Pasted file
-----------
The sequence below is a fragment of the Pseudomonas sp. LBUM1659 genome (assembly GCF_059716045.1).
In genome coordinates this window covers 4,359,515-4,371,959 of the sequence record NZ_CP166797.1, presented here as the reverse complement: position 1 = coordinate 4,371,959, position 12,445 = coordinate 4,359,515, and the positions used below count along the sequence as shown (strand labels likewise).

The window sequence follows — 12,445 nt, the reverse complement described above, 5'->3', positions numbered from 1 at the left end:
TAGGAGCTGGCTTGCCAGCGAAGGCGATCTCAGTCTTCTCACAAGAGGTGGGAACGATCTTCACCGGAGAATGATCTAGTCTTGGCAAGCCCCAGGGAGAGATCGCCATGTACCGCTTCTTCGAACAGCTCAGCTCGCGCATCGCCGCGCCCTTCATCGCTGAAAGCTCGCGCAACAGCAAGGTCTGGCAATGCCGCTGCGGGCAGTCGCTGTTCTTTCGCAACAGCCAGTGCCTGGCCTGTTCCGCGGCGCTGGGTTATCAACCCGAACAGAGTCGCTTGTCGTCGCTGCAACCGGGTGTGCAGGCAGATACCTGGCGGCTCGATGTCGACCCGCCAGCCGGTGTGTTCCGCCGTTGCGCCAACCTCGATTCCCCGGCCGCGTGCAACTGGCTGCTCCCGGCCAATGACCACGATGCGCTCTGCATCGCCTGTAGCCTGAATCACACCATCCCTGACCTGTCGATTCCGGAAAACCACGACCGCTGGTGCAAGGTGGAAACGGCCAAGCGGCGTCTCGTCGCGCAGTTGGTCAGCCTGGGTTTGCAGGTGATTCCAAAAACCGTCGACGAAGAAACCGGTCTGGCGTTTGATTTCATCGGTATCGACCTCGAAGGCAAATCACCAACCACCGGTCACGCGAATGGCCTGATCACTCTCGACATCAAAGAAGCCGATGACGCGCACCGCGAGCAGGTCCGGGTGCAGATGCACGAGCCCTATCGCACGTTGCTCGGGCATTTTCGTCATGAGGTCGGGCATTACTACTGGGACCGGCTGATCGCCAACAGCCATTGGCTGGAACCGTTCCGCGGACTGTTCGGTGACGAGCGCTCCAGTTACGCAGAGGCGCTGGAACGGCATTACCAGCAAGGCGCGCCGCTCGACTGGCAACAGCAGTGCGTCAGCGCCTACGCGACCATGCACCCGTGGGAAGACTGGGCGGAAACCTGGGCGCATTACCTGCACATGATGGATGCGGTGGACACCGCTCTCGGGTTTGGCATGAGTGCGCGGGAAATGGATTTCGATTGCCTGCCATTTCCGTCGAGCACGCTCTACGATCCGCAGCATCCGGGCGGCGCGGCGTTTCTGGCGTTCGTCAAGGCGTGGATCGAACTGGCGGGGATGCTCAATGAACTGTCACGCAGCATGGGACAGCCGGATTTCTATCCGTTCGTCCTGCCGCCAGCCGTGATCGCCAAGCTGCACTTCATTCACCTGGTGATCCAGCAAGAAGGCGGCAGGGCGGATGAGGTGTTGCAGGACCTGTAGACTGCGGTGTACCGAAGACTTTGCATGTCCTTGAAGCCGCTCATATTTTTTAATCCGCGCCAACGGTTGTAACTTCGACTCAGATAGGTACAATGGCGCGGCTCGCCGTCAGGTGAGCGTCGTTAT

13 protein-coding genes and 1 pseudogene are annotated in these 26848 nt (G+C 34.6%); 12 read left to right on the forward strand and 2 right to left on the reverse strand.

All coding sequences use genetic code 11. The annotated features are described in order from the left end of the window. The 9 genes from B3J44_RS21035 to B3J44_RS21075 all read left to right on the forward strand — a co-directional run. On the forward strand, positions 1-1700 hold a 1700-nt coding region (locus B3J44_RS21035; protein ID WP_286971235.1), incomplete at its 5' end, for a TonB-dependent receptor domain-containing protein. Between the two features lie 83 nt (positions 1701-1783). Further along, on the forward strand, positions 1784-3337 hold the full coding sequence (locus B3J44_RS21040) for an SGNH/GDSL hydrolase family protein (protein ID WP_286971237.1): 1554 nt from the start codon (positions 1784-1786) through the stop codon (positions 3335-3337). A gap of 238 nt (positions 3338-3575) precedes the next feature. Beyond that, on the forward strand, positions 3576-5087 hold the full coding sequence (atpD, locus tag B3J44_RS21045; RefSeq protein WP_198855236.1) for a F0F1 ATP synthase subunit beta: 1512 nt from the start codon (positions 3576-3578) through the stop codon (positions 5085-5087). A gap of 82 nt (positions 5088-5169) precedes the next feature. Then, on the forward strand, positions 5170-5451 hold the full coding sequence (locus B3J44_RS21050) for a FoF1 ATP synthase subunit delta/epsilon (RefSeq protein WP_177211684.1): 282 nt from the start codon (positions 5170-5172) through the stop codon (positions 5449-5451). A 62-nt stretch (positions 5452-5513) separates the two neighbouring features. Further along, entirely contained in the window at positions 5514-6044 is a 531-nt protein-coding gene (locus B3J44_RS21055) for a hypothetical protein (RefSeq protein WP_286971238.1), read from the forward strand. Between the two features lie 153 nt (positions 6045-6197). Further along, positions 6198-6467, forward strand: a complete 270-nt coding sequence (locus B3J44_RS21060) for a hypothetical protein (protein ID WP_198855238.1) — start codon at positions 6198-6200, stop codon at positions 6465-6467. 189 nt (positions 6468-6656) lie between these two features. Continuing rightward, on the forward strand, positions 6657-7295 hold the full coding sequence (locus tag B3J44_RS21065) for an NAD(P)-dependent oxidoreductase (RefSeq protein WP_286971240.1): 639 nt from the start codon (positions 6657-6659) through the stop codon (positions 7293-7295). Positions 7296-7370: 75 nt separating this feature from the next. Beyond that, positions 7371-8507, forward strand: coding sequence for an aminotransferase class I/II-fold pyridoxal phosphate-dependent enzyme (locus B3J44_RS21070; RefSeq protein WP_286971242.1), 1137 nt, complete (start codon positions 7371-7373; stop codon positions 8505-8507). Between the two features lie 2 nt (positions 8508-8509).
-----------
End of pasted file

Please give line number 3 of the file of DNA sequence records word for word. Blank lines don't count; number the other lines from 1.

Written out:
The window sequence follows — 12,445 nt, the reverse complement described above, 5'->3', positions numbered from 1 at the left end: